Global supply chains are overloaded and undisturbed
By Karl Smith / Bloomberg Opinion
The first step to understanding “the great supply chain disruption of 2021″ is to recognize that the phrase itself is not entirely accurate. Supply chains are not so much disrupted as they are overburdened, and the effects are more national than global.
This understanding has implications not only for US consumers, but also for the US Federal Reserve. This means that inflation is transitory and unlikely to spread to the rest of the developed world. So the Fed and other banks aren’t expected to raise interest rates in the near future – and consumers don’t have to worry that products like toys made in China are still expensive.
Granted, there have been specific supply chain disruptions related to COVID-19 that have led to reduced inflation. Overall, however, inflation is fueled by rising energy and transportation costs.
Container shipping rates, for example, were more than five times higher last month than they were in September of last year. To make matters worse, overall congestion rates, especially in US ports, were as high as 80%, meaning there were four times as many ships waiting for a berth than moored at one time. given.
This congestion is mainly the product of a considerably higher volume. Retail sales in the United States soared in March and are now about 20% higher than they were in December 2019.
In contrast, retail sales in Europe only increased by 4%. Likewise, in Antwerp and Rotterdam, congestion rates were just over 20% this month.
This difference is reflected in the rate of inflation. In the eurozone, prices rose only 3% year-on-year last month, compared to 5.4% in the United States.
In addition, core inflation – which does not take food and energy prices into account – rose only 1.6% in the eurozone, compared to 4% in the United States.
What about the energy? The US energy consumer price index rose 24% year-on-year last month. The average price of gasoline has increased by more than US $ 1 per gallon over the same period.
However, the problem is not on the supply side; thanks to the shale revolution, the United States can produce much more crude oil today than it could in the mid-2010s. The problem is that the American shale oil industry has been hit hard by the collapse in demand due to the pandemic and uncertainty about the duration of the crisis.
Over the past eight months, demand has picked up in spurts. However, with little clarity on future demand, drillers struggled to find financing. It is only now that oil has surpassed US $ 70 per barrel that the number of rigs has increased. It would take some time to completely rebuild operations, but the limiting factor was and remains the uncertainty of demand.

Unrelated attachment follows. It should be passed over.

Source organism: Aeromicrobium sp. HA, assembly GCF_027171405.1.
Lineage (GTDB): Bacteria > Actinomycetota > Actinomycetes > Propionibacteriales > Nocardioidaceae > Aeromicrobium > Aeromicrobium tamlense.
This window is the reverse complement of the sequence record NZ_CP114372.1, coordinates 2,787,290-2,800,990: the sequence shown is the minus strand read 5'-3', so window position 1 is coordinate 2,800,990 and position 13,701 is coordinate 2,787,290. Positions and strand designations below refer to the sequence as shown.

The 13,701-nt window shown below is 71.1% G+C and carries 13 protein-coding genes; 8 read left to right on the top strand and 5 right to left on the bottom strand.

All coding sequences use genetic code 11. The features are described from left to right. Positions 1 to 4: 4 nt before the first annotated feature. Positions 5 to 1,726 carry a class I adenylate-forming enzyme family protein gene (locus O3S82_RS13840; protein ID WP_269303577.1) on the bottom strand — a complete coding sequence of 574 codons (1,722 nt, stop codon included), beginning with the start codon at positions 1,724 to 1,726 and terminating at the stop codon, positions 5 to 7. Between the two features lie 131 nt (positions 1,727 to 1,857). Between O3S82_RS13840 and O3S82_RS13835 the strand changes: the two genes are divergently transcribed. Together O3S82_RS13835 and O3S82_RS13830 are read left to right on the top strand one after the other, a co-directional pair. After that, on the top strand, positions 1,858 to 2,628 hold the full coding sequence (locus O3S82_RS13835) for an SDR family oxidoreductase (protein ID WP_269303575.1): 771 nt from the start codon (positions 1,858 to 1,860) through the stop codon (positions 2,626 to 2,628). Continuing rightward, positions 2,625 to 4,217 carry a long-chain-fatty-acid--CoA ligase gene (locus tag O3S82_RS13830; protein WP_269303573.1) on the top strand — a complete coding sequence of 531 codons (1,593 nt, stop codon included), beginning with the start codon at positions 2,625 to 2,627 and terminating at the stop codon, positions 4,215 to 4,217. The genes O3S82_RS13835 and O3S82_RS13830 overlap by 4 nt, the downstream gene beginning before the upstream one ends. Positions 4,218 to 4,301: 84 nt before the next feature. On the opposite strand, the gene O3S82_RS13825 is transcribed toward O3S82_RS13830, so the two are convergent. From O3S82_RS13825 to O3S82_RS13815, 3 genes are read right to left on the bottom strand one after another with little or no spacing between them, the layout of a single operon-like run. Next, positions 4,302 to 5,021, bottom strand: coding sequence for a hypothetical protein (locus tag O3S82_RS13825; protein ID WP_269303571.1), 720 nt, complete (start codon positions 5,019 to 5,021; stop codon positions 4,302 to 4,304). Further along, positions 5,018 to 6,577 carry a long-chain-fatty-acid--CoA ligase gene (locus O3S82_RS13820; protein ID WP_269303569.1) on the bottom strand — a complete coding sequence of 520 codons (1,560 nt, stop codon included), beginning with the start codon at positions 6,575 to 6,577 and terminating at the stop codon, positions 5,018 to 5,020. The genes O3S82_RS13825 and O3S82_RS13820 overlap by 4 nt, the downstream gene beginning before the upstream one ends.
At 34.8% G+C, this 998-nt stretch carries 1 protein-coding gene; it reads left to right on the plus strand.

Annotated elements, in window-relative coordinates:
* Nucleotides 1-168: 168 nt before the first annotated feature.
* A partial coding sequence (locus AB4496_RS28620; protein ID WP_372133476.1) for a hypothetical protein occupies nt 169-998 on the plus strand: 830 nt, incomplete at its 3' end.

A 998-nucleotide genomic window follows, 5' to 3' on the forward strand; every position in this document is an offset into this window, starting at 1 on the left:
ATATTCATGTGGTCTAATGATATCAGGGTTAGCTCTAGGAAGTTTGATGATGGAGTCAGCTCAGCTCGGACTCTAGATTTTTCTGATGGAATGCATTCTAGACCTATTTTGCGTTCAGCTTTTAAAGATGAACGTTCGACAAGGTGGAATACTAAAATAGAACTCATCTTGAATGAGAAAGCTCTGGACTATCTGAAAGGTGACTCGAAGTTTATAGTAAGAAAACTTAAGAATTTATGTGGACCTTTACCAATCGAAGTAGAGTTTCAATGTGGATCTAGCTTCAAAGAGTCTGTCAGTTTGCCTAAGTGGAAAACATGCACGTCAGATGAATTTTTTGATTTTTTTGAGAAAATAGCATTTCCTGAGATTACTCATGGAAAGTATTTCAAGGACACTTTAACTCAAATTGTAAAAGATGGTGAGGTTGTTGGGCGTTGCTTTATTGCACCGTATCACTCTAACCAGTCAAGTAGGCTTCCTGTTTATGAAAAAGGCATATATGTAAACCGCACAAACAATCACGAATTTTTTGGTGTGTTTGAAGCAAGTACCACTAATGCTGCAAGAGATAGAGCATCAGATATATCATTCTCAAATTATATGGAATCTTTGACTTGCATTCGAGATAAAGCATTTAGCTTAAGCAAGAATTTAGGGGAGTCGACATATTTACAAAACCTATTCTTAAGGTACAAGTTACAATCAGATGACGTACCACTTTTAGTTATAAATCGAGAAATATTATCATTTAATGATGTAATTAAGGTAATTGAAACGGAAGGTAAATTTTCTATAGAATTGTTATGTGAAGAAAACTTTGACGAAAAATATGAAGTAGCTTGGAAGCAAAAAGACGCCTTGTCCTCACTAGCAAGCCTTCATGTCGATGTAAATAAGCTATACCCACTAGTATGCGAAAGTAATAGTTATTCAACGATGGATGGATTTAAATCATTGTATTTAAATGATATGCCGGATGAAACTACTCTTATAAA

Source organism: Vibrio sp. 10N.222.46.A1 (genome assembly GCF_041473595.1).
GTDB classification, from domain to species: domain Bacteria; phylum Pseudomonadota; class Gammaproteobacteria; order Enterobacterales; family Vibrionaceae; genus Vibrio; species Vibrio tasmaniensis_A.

While the surge in energy prices is a global phenomenon, the rise in base prices is unique to the United States and driven by the sharp increase in retail sales in the United States. This jump is almost certainly the result of the stimulus that the US economy received last year.
Exceptionally high inflation in the United States is a phenomenon on the demand side. Nonetheless, it would be a mistake for the Fed to try to bring it down to the level of the rest of the developed world.
Basically, as European labor markets tighten, they are nothing like the US labor market, where record openings could lead to fundamental changes in how employers operate. These changes are a potential source of opportunities for workers and productivity growth throughout the economy.
To the extent that the inflation boom that the United States is currently seeing is the result of a fiscal stimulus, it would start to fade next year. To the extent that firms succeed in saving on labor, the resulting productivity improvements would also reduce inflationary pressures. The result is that the supply chain situation will likely be much less dire a year from now.
Karl Smith is a Bloomberg Opinion columnist. He was previously vice president of federal policy at the Tax Foundation and an assistant professor of economics at the University of North Carolina. He is also the co-founder of the economic blog Modeled Behavior.
This column does not necessarily reflect the opinion of the Editorial Board or of Bloomberg LP and its owners.
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